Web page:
Viewers bail on Bears-Rams snoozefest

Running back Todd Gurley #30 of the Los Angeles Rams runs for a first down against the Chicago Bears in the first half of a NFL football game at the Los Angeles Memorial Coliseum on Sunday, November 17, 2018 in Los Angeles, California. (Photo by Keith Birmingham, Pasadena Star-News/SCNG)

Boring game between two large-market teams doesn’t resonate

(Editor’s Note: This post was updated at 8:58 p.m. with more ratings information. – T.H.)

You have to question why both NBC and the NFL refused to flex out Sunday night’s game between the Chicago Bears and Los Angeles Rams, two teams who made the playoffs last year but are struggling this season.

And as you can see, the ratings results were not exactly great as both teams put up only 24 points as the Rams beat the Bears 17-7.

According to final numbers released by Nielsen, Sunday’s Bears-Rams game drew just 16.85 million viewers and a 9.7 household rating, down tremendously from the 20 million viewers the previous week’s Vikings-Cowboys game earned. According to Sports Media Watch, it is the lowest-rated and least watched Week 11 game in a dozen years.

Moreover, the game was down from last year’s Week 11 matchup (Vikings-Bears), down 9 percent and 11 percent in ratings and total viewers, respectively.

In the adults 18-49 demo, the Bears-Rams game drew a 5.1 rating, the lowest demo for a Week 11 game since NBC acquired the rights to Sunday Night Football in 2006.

Locally, the Bears-Rams game drew a 28.9 household rating and 46 share for NBC-owned WMAQ in live-day, overnight figures – down tremendously from the Bears’ last primetime appearance against the Washington Redskins. The season opener against the Packers did a 35.3.

In Los Angeles, the game earned a 14/27 for NBC-owned KNBC, notably behind four other markets (Chicago, Milwaukee, Las Vegas, and San Diego.)  Both the Rams and the Chargers – who relocated from San Diego in 2017, aren’t strong draws in the nation’s second-largest market who just four years ago had no professional football team.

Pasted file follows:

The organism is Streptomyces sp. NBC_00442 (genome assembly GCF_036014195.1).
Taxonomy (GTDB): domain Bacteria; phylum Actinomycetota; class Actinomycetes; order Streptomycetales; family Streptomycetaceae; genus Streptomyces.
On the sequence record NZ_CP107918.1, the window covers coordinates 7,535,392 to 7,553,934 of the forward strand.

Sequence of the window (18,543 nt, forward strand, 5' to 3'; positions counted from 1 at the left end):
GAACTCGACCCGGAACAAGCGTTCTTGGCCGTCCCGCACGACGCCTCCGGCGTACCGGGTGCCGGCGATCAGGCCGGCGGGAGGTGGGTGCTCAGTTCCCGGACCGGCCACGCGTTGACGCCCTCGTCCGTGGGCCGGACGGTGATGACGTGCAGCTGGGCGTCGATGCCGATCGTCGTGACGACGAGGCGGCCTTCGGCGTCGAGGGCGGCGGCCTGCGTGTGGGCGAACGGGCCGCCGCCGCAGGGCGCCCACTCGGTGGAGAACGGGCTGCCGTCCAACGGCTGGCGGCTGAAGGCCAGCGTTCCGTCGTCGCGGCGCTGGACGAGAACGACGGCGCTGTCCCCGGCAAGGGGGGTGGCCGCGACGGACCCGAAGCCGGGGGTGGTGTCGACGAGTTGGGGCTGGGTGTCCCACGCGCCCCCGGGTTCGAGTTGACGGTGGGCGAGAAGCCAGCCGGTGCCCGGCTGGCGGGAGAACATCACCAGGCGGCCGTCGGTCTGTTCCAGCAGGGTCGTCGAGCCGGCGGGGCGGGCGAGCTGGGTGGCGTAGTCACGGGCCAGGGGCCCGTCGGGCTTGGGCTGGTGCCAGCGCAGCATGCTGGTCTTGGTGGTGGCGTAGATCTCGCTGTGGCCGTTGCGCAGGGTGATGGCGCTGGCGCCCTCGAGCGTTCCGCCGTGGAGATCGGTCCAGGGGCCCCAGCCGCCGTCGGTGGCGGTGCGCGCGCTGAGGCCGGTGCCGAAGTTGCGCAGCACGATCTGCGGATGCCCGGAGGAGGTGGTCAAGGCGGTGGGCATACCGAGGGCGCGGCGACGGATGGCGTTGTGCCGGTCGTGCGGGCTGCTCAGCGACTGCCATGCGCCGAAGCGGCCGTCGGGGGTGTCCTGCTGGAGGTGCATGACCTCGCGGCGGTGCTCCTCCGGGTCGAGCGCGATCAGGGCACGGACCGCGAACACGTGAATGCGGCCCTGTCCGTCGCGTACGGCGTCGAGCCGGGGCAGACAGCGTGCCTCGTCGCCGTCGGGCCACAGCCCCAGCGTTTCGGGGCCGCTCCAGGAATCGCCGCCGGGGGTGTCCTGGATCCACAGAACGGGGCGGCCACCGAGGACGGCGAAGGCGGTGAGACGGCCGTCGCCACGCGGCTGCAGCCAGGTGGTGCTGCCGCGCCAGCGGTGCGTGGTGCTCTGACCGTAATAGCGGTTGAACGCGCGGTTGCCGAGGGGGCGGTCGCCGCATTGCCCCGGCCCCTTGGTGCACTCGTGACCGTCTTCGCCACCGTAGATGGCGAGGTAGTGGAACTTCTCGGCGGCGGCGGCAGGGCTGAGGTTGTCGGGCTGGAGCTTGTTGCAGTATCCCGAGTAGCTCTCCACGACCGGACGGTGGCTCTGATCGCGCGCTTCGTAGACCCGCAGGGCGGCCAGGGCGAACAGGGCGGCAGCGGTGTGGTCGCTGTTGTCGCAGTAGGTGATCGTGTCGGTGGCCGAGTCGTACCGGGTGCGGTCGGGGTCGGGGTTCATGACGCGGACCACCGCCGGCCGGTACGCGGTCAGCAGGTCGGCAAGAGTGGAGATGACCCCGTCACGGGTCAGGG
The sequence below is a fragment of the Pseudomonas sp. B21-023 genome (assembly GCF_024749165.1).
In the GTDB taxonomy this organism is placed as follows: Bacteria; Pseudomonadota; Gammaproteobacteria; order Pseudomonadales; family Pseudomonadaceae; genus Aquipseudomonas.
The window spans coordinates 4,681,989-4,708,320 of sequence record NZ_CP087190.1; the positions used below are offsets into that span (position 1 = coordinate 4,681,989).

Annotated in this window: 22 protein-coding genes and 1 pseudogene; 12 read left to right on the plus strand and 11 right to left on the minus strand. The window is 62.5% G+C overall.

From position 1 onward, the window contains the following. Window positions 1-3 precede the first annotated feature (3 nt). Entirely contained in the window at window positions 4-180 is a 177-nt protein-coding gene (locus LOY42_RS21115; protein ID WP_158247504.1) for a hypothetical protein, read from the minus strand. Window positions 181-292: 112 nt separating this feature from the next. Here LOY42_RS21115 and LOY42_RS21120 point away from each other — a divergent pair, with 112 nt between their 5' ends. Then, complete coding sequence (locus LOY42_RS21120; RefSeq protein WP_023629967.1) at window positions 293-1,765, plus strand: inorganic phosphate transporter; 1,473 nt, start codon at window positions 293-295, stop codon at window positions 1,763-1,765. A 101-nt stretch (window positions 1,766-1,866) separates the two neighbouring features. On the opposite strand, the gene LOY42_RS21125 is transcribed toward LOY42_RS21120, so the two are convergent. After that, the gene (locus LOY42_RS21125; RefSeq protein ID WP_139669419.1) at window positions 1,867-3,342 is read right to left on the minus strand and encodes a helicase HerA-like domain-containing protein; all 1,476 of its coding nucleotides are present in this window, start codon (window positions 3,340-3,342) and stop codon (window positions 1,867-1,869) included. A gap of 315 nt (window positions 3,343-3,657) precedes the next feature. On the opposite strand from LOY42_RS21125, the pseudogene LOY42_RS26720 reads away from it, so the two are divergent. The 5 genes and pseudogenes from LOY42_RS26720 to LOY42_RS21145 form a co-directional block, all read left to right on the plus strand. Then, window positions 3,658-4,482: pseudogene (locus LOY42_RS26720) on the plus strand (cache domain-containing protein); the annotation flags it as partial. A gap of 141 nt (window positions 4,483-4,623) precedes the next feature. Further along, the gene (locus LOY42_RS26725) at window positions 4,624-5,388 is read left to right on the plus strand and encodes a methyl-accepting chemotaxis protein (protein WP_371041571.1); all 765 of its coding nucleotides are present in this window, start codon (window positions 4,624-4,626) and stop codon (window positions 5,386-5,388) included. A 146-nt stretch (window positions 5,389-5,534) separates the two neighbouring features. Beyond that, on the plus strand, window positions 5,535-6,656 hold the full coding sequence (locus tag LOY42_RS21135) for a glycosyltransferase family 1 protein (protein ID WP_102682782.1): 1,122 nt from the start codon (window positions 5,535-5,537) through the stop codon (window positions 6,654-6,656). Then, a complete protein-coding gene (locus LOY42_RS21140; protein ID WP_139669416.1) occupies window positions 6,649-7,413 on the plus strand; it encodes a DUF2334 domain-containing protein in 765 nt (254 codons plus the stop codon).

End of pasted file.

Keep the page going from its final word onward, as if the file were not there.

Even worse for NBC, Sunday’s Patriots-Eagles games on CBS, which went out to most of the country at 3:25 p.m., was the day’s highest-rated and most-watched football game with 24.9 million viewers and a 14 household rating, blowing the Bears-Rams contest out of the water.

Sunday’s Bears disaster – all together now – still outdrew everything else in prime-time both locally and nationally and is the most-watched program in Chicago for the week. Viewers for the most part are shifting their entertainment programming preferences to on-demand or streaming as live same-day numbers for such fare really no longer resonates (one of the reasons why this blog stopped doing start-of-the-season ratings roundups.)

There’s really not much to say about the Bears after this latest loss, as many picked the team to be Super Bowl-bound. What’s been said about team in 2017…2016…2015…2014, etc. still resonates as the goofballs who run Chicago’s Lakefront NFL Team just doesn’t get it.

And neither does the league or NBC. This is yet another embarrassing loss on the prime-time stage – and there have been a lot over the last decade. At least the NBA had the sense to reduce the number of Bulls games televised nationally after they were responsible for some of the least-watched prime-time games (on ABC) in NBA history. Too bad the NFL doesn’t have the same instinct.

If there’s any indication, the Bears are headed back to mostly noon Sunday starts next season. Or so we hope.

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